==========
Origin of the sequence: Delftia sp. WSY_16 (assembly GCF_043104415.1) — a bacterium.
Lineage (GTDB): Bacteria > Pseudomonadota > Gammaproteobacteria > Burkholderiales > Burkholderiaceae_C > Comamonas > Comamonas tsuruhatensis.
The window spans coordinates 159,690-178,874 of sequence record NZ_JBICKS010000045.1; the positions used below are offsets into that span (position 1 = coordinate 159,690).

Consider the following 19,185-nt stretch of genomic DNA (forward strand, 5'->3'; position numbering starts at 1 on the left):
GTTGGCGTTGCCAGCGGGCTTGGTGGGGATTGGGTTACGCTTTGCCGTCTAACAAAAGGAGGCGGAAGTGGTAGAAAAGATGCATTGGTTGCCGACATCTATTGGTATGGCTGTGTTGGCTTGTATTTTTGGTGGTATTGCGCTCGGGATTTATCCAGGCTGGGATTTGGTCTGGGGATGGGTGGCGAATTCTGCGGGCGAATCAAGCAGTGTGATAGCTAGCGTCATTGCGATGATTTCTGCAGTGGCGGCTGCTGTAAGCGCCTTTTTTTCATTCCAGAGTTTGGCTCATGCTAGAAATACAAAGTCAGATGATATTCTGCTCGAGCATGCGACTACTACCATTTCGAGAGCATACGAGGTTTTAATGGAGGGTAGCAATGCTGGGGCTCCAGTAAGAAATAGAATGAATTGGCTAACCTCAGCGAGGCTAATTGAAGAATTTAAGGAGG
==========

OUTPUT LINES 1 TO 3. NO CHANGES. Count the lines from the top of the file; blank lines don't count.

Origin of the sequence: Delftia sp. WSY_16 (assembly GCF_043104415.1) — a bacterium.
Lineage (GTDB): Bacteria > Pseudomonadota > Gammaproteobacteria > Burkholderiales > Burkholderiaceae_C > Comamonas > Comamonas tsuruhatensis.
The window spans coordinates 159,690-178,874 of sequence record NZ_JBICKS010000045.1; the positions used below are offsets into that span (position 1 = coordinate 159,690).